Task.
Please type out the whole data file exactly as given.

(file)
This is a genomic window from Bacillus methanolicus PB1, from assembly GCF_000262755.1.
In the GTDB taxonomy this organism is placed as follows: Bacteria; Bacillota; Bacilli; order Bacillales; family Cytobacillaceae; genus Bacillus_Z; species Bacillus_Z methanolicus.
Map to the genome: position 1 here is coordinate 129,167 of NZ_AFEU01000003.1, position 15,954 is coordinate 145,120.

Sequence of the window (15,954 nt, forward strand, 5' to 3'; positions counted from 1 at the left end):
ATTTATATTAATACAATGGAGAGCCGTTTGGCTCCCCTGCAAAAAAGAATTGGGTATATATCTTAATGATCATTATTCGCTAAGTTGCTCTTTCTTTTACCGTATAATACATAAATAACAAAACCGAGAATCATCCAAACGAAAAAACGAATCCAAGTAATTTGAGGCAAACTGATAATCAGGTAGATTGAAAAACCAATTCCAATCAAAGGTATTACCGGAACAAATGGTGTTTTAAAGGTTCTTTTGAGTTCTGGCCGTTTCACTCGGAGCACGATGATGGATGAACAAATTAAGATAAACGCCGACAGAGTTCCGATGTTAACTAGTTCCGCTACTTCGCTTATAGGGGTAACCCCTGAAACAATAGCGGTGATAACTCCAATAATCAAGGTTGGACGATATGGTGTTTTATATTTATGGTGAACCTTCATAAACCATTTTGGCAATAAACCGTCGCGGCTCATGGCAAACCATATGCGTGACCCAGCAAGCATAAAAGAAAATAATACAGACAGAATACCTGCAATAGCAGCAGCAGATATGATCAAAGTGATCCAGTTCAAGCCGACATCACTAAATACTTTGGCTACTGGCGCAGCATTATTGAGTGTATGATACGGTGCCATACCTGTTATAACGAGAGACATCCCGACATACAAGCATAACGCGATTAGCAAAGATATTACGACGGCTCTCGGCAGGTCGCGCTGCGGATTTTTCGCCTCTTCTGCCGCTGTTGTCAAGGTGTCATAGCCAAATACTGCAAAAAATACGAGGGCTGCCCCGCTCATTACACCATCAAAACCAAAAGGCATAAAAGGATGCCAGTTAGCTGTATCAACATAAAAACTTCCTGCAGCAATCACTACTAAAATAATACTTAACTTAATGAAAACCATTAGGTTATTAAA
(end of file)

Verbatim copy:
This is a genomic window from Bacillus methanolicus PB1, from assembly GCF_000262755.1.
In the GTDB taxonomy this organism is placed as follows: Bacteria; Bacillota; Bacilli; order Bacillales; family Cytobacillaceae; genus Bacillus_Z; species Bacillus_Z methanolicus.
Map to the genome: position 1 here is coordinate 129,167 of NZ_AFEU01000003.1, position 15,954 is coordinate 145,120.

Sequence of the window (15,954 nt, forward strand, 5' to 3'; positions counted from 1 at the left end):
ATTTATATTAATACAATGGAGAGCCGTTTGGCTCCCCTGCAAAAAAGAATTGGGTATATATCTTAATGATCATTATTCGCTAAGTTGCTCTTTCTTTTACCGTATAATACATAAATAACAAAACCGAGAATCATCCAAACGAAAAAACGAATCCAAGTAATTTGAGGCAAACTGATAATCAGGTAGATTGAAAAACCAATTCCAATCAAAGGTATTACCGGAACAAATGGTGTTTTAAAGGTTCTTTTGAGTTCTGGCCGTTTCACTCGGAGCACGATGATGGATGAACAAATTAAGATAAACGCCGACAGAGTTCCGATGTTAACTAGTTCCGCTACTTCGCTTATAGGGGTAACCCCTGAAACAATAGCGGTGATAACTCCAATAATCAAGGTTGGACGATATGGTGTTTTATATTTATGGTGAACCTTCATAAACCATTTTGGCAATAAACCGTCGCGGCTCATGGCAAACCATATGCGTGACCCAGCAAGCATAAAAGAAAATAATACAGACAGAATACCTGCAATAGCAGCAGCAGATATGATCAAAGTGATCCAGTTCAAGCCGACATCACTAAATACTTTGGCTACTGGCGCAGCATTATTGAGTGTATGATACGGTGCCATACCTGTTATAACGAGAGACATCCCGACATACAAGCATAACGCGATTAGCAAAGATATTACGACGGCTCTCGGCAGGTCGCGCTGCGGATTTTTCGCCTCTTCTGCCGCTGTTGTCAAGGTGTCATAGCCAAATACTGCAAAAAATACGAGGGCTGCCCCGCTCATTACACCATCAAAACCAAAAGGCATAAAAGGATGCCAGTTAGCTGTATCAACATAAAAACTTCCTGCAGCAATCACTACTAAAATAATACTTAACTTAATGAAAACCATTAGGTTATTAAA